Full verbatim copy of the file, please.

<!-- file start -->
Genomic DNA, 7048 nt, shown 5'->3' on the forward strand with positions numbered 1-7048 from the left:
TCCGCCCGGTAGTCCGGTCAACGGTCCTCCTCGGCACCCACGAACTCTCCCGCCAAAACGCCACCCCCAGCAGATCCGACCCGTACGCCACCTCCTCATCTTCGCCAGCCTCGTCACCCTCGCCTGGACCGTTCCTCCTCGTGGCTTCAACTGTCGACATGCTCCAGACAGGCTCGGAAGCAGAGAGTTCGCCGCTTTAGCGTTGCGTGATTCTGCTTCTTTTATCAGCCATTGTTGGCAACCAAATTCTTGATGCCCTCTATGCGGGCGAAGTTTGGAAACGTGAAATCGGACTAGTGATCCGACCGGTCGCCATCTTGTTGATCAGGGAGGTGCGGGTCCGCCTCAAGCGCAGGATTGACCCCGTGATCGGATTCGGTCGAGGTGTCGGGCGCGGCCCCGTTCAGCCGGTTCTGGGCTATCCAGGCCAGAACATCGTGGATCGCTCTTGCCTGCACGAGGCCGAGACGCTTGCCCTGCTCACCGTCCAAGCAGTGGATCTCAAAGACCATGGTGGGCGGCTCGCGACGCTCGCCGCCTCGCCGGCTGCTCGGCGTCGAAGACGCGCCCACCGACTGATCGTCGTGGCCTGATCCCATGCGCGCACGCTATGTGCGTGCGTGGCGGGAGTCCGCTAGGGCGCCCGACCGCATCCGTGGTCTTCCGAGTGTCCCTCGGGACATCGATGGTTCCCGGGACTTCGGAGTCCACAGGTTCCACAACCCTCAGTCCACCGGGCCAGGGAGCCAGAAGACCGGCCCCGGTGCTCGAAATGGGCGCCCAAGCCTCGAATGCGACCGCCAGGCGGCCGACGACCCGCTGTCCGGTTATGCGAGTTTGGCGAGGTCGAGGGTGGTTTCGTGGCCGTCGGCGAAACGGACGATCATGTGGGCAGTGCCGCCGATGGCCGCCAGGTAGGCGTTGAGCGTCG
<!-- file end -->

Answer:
Genomic DNA, 7048 nt, shown 5'->3' on the forward strand with positions numbered 1-7048 from the left:
TCCGCCCGGTAGTCCGGTCAACGGTCCTCCTCGGCACCCACGAACTCTCCCGCCAAAACGCCACCCCCAGCAGATCCGACCCGTACGCCACCTCCTCATCTTCGCCAGCCTCGTCACCCTCGCCTGGACCGTTCCTCCTCGTGGCTTCAACTGTCGACATGCTCCAGACAGGCTCGGAAGCAGAGAGTTCGCCGCTTTAGCGTTGCGTGATTCTGCTTCTTTTATCAGCCATTGTTGGCAACCAAATTCTTGATGCCCTCTATGCGGGCGAAGTTTGGAAACGTGAAATCGGACTAGTGATCCGACCGGTCGCCATCTTGTTGATCAGGGAGGTGCGGGTCCGCCTCAAGCGCAGGATTGACCCCGTGATCGGATTCGGTCGAGGTGTCGGGCGCGGCCCCGTTCAGCCGGTTCTGGGCTATCCAGGCCAGAACATCGTGGATCGCTCTTGCCTGCACGAGGCCGAGACGCTTGCCCTGCTCACCGTCCAAGCAGTGGATCTCAAAGACCATGGTGGGCGGCTCGCGACGCTCGCCGCCTCGCCGGCTGCTCGGCGTCGAAGACGCGCCCACCGACTGATCGTCGTGGCCTGATCCCATGCGCGCACGCTATGTGCGTGCGTGGCGGGAGTCCGCTAGGGCGCCCGACCGCATCCGTGGTCTTCCGAGTGTCCCTCGGGACATCGATGGTTCCCGGGACTTCGGAGTCCACAGGTTCCACAACCCTCAGTCCACCGGGCCAGGGAGCCAGAAGACCGGCCCCGGTGCTCGAAATGGGCGCCCAAGCCTCGAATGCGACCGCCAGGCGGCCGACGACCCGCTGTCCGGTTATGCGAGTTTGGCGAGGTCGAGGGTGGTTTCGTGGCCGTCGGCGAAACGGACGATCATGTGGGCAGTGCCGCCGATGGCCGCCAGGTAGGCGTTGAGCGTCG